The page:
81% companies plan to undertake divestments within the next two years: EY India survey
- Evolving customer preferences, macro-economic uncertainties and technological changes are the key factors driving divestments
- 63% of surveyed companies have divested to streamline their operating model
- Advanced analytics used during buyer negotiation to create more value for sellers
- 65% of surveyed companies are considering reinvesting funds raised from divestment into their core business
India, 21 May 2019: EY, the leading global professional services firm, today announced the launch of its first ‘India Divestment Study’ 2019, a survey-based report on divestments in India to identify growth areas. The report highlights that whilst 81% of the companies surveyed expect to divest in the next two years, 67% expect large-scale transformational divestments in the next 12 months.
About 63% respondents said their last divestment was driven by a need to streamline their operating model, with 86% adding that it will continue to be a key factor in their divestment plans over the next 12 months. Further, 70% of Indian companies say a weak competitive position is another key factor that drove their last divestment.
Evolving customer preferences, macro-economic uncertainties, technological changes, shareholder pressure and geopolitical instability are some of the key factors that are driving companies to consider divestments. 88% of Indian companies expect geopolitical shifts to push operating costs higher, while 75% said that changes in cross-border trade agreements will affect their plans to divest.
Businesses need to continuously evaluate their strategy to remain competitive and have access to the required capital for investment. The report indicates that 65% of the surveyed companies used the proceeds from their last divestment to invest in their core business, with 56% stating that the proceeds were used to fund investments in new products, markets and geographies.
Naveen Tiwari, Partner and Head, Carve-Out and Integration, EY India, said “Our experience indicates that divestitures are a good source of capital for investments in core business. Given functional interdependencies, legal, regulatory and tax issues, sellers need to be flexible in adopting different deal structures to meet value and time expectations from the divestment. They must continue to create value and put together a compelling story for different types of buyers, in order to maximize proceeds from the transaction. This indicates a need for a well-defined portfolio strategy, coupled with the right resources and expertise to manage divestments”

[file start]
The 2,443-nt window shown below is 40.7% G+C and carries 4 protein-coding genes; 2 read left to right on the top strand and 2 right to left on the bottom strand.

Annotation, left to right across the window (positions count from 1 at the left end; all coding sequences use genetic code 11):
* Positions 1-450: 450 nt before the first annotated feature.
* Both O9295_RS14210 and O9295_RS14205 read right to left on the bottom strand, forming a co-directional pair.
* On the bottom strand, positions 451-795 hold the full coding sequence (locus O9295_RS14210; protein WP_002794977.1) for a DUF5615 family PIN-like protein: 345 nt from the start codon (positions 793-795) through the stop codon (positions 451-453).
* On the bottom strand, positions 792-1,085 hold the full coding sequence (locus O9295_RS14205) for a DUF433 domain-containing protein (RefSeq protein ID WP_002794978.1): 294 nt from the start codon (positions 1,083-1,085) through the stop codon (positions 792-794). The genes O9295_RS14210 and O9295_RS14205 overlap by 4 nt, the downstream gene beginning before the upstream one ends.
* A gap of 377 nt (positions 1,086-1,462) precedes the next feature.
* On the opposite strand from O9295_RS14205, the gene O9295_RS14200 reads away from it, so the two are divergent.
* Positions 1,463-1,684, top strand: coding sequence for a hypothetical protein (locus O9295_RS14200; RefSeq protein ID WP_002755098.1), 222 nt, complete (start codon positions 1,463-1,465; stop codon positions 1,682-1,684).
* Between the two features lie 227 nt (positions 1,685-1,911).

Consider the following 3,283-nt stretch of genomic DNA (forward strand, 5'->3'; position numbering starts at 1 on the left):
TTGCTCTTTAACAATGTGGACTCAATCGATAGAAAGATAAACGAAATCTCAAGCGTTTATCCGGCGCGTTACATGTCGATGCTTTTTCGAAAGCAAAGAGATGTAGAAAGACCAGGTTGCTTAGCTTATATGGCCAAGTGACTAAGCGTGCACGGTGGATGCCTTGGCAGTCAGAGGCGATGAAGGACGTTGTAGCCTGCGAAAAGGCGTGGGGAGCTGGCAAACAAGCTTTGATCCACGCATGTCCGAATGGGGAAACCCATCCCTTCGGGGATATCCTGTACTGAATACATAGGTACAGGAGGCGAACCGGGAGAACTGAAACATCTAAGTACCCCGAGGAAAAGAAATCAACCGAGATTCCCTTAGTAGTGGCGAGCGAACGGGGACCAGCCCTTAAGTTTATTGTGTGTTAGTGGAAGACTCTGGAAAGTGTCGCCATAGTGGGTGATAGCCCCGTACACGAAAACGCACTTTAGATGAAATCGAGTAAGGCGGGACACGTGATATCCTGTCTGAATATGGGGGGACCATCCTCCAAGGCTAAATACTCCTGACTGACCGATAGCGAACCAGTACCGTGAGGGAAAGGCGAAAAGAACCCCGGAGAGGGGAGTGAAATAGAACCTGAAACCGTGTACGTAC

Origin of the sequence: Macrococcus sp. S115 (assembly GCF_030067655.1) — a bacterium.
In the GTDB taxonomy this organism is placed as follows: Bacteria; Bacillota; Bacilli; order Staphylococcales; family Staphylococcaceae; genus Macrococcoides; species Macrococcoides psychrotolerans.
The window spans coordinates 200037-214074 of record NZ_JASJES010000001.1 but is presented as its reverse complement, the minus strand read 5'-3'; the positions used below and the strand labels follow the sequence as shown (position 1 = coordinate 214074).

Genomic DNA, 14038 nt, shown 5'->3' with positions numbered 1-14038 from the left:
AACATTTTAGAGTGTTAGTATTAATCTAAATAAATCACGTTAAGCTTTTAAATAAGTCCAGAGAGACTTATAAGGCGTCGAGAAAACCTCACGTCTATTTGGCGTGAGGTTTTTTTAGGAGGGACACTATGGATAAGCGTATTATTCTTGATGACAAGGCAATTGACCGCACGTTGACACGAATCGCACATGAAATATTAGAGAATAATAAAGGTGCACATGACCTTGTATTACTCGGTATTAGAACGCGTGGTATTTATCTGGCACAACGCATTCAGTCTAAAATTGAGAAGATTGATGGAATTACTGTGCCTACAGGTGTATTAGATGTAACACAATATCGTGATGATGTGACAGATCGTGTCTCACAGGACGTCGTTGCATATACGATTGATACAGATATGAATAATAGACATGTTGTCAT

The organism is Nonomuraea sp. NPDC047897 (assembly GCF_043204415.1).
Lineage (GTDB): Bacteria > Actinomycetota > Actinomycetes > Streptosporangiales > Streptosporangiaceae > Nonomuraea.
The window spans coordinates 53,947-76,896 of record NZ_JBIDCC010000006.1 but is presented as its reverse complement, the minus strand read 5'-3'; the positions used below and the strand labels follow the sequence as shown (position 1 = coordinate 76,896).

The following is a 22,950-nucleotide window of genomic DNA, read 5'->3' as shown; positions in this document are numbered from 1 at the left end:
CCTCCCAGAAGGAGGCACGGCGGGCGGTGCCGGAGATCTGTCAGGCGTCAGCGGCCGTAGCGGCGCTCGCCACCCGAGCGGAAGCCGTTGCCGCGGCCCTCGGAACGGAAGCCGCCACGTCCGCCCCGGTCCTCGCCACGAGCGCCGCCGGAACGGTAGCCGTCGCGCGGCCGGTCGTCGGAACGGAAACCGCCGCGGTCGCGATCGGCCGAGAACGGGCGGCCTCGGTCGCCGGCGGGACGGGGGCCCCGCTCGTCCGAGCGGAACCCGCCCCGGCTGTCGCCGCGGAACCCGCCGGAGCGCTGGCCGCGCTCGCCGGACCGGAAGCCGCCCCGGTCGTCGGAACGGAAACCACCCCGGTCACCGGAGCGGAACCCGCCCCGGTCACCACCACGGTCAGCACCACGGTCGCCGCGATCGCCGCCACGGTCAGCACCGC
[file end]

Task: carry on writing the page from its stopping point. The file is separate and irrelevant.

In our survey, 49% of the surveyed companies said that the lack of flexibility in the deal structure eroded value. Further, 28% of the surveyed companies indicated that optimizing the legal structure was the most important factor that enhanced value in their last divestment. 44% of sellers said it was a challenge to capitalize and operationalize a legal entity in their most recent divestment.
Companies today are broadly better at identifying assets that should be divested, but are increasingly slower in launching the process. In fact, according to the survey, 63% of companies said they held on to assets too long.
56% respondents also said that by not presenting the business as stand-alone entity ‘scared off’ potential buyers, or it prompted them to estimate more conservative stand-alone costs and offer lower bids. 40% of companies expected the number of buyers outside of their sector to increase, for e.g. Private Equity (PE). PE bidders assist sellers by bringing increased competition and a sharper focus on business value. 56% respondents said that PE involvement increased multiples during their divestitures.
Many companies miss out on opportunities to improve value in their divestment process. Our survey highlights that 65% of companies believe that they lost value by not fully developing diligence materials. 67% of respondents stated that the price gap between seller’s expectation and buyer’s willingness to pay was greater than 20%.
77% percent of sellers say that developing a realistic picture of stand-alone costs was a challenge and 35% of the executives also believe that well thought through stand-alone costs was a key piece of information for a PE buyer. A seller needs to build a compelling picture of the asset as a stand-alone business to maximize PE participation. It needs to keep an eye on operational performance and help the PE develop the exit strategy.
As per the survey findings, companies are more concerned about creating value from the divestment rather than the speed of the transaction. A better understanding of the sale process based on previous failures has driven this shift in the past three years. Our research indicates that in India, only 33% companies surveyed continued to create value in the business unit before the divestment, which is in sharp contrast to Americas (64%) and Europe (52%).
The report also highlights that analytics can help companies create value pre-sale. Those sellers that leveraged analytics in their pre-sale preparation said that analytics assisted them the most in making the divestment decision. 65% of sellers believe that advanced analytics would create even more value for them if it was used during buyer negotiation, such as highlighting growth opportunities from the buyers’ perspective.
About the Survey methodology
The EY ‘India Divestment Study’ 2019 is based on responses from more than 40 organizations in India, across sectors to gauge the success factors, challenges, collaboration landscape, and growth areas for divestments in India.
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